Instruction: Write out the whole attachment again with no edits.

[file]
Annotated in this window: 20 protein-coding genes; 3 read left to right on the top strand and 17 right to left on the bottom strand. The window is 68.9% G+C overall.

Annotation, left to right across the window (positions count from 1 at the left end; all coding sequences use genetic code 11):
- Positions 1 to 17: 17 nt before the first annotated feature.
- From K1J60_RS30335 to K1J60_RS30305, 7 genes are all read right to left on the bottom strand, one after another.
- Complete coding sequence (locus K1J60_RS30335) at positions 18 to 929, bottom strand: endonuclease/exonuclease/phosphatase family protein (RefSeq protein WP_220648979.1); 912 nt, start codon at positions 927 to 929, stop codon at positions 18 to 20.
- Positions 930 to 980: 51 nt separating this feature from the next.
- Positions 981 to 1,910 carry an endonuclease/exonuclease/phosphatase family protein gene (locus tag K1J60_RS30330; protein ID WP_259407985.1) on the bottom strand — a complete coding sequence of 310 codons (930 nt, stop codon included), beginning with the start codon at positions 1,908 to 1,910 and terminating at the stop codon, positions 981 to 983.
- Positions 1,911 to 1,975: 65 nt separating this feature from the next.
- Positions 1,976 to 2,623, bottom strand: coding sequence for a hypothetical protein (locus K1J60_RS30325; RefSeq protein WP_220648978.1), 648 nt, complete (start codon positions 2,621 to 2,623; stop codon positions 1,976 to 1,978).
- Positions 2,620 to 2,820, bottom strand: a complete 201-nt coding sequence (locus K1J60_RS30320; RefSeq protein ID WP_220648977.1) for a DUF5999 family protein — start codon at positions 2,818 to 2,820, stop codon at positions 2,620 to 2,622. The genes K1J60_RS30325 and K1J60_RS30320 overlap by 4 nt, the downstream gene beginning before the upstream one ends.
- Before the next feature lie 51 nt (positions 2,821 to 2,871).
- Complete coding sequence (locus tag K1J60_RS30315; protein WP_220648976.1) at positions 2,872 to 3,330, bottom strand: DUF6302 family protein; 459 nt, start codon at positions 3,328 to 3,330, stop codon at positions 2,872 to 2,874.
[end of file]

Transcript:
Annotated in this window: 20 protein-coding genes; 3 read left to right on the top strand and 17 right to left on the bottom strand. The window is 68.9% G+C overall.

Annotation, left to right across the window (positions count from 1 at the left end; all coding sequences use genetic code 11):
- Positions 1 to 17: 17 nt before the first annotated feature.
- From K1J60_RS30335 to K1J60_RS30305, 7 genes are all read right to left on the bottom strand, one after another.
- Complete coding sequence (locus K1J60_RS30335) at positions 18 to 929, bottom strand: endonuclease/exonuclease/phosphatase family protein (RefSeq protein WP_220648979.1); 912 nt, start codon at positions 927 to 929, stop codon at positions 18 to 20.
- Positions 930 to 980: 51 nt separating this feature from the next.
- Positions 981 to 1,910 carry an endonuclease/exonuclease/phosphatase family protein gene (locus tag K1J60_RS30330; protein ID WP_259407985.1) on the bottom strand — a complete coding sequence of 310 codons (930 nt, stop codon included), beginning with the start codon at positions 1,908 to 1,910 and terminating at the stop codon, positions 981 to 983.
- Positions 1,911 to 1,975: 65 nt separating this feature from the next.
- Positions 1,976 to 2,623, bottom strand: coding sequence for a hypothetical protein (locus K1J60_RS30325; RefSeq protein WP_220648978.1), 648 nt, complete (start codon positions 2,621 to 2,623; stop codon positions 1,976 to 1,978).
- Positions 2,620 to 2,820, bottom strand: a complete 201-nt coding sequence (locus K1J60_RS30320; RefSeq protein ID WP_220648977.1) for a DUF5999 family protein — start codon at positions 2,818 to 2,820, stop codon at positions 2,620 to 2,622. The genes K1J60_RS30325 and K1J60_RS30320 overlap by 4 nt, the downstream gene beginning before the upstream one ends.
- Before the next feature lie 51 nt (positions 2,821 to 2,871).
- Complete coding sequence (locus tag K1J60_RS30315; protein WP_220648976.1) at positions 2,872 to 3,330, bottom strand: DUF6302 family protein; 459 nt, start codon at positions 3,328 to 3,330, stop codon at positions 2,872 to 2,874.